On September 20th, 2023, the Senate Banking, Housing, and Urban Affairs Subcommittee hosted a hearing entitled “Childcare Since the Pandemic: Macroeconomic Impacts of Public Policy Measures.” Senator Elizabeth Warren (D-MA) lead the meeting, joined by Senator John Kennedy (R-LA). Senator Warren started with how broken the childcare system in the United States is following the COVID-19 pandemic. Many childcare providers were forced to shut down and most federal childcare relief expires at the end of this month. Analysts estimate that this could result in another round of centers closing, resulting in lost jobs, lost care for children, and lost workers as parents-primarily mothers- are forced out of the workforce.
J. Glen Hopkins, the president of Hopkins house, a childcare center in Arlington VA, Sarah Hardy, the cofounder and COO of Bobbie, an infant formula manufacturing company, and Dr. Katheryn Anne Edwards, an economist who studies labor markets, served as witnesses for the hearing.
According to Hopkins, Hopkins House saw a drop in enrollment and available funds during Covid. Pandemic expenses like masks and cleaners set them back, and government funding is the only reason they were able to keep their doors open. Childcare professionals are underpaid, making an average of just $13 an hour, which is less than half of the overall national average. This does not adequately reflect the essential role that the childcare industry plays in the American economy.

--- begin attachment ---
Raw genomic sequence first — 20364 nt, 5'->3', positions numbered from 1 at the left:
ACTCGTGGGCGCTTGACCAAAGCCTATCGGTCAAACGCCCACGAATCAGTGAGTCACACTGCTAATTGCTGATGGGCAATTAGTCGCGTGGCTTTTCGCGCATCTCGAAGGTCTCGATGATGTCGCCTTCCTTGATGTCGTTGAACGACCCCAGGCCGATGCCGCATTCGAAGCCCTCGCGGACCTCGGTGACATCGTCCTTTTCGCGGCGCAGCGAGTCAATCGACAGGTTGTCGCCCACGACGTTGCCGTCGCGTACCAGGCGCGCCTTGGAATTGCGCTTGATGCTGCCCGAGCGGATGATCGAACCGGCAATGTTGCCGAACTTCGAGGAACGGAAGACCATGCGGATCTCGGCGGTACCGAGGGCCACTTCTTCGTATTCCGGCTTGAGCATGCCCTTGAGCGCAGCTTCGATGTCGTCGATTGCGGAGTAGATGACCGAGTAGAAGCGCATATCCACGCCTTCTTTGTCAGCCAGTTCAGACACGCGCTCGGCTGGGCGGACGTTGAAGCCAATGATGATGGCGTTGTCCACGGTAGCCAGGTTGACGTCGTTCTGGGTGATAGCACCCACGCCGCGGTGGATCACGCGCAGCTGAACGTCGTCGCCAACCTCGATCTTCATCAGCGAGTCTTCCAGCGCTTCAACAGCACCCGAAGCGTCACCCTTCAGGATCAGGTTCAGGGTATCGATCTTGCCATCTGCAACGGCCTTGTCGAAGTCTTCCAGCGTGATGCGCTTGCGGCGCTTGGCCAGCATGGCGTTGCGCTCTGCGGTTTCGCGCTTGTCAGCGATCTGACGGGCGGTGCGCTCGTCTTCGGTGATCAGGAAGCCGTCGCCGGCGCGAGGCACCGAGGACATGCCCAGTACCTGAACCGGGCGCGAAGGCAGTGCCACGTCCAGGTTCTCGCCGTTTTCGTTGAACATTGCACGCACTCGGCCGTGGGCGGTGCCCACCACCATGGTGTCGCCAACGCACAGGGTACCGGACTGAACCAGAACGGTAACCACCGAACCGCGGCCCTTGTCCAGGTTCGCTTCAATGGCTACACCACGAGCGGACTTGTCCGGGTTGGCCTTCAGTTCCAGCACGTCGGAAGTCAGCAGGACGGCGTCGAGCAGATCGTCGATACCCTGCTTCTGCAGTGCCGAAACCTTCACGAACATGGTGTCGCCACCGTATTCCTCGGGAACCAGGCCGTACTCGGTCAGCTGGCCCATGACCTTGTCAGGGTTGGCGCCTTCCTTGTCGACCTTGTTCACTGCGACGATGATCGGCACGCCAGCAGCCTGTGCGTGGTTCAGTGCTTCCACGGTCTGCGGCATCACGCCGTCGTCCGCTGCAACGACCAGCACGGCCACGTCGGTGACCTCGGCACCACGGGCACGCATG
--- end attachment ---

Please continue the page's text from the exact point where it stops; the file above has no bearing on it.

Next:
Sarah Hardy underscored the importance of affordable, high-quality childcare for the American workforce. Taking action on childcare ensures that parents can continue to work in an economy that is experiencing an increasing labor demand. She explained that by supporting parents at Bobbie, their workforce became more affective and fulfilled.
Dr. Edwards brought an economic perspective, explaining that reducing childcare diminishes the American workforce. She described privatized childcare as a market failure, and the lack of affordability and availability as a large roadblock in the labor force. This isn’t the kind of market that a miracle technological innovation is coming to replace. Kids need well trained, qualified people to care for them, and a computer cannot replicate that. When the funding expires, as many as three million mothers may be forced to stop working. The end of federal support for childcare means a slow deterioration of the labor force.
Senator John Kennedy echoed the concerns for the workforce but qualified them by asking the witnesses where they believed the money for federal childcare funding should come from. Hopkins asked for a change in language, saying that childcare funding is an investment in the next generation, and something that the government would see returns on as the children grow up and as their parents continue to contribute to the workforce. Dr. Edwards said that it would likely have to come from a raise in taxes. Ultimately, the witnesses all agreed that childcare is imperative for the future success of the economy, and funding for it should be prioritized.
By Rebekah Lawatsch, Policy Intern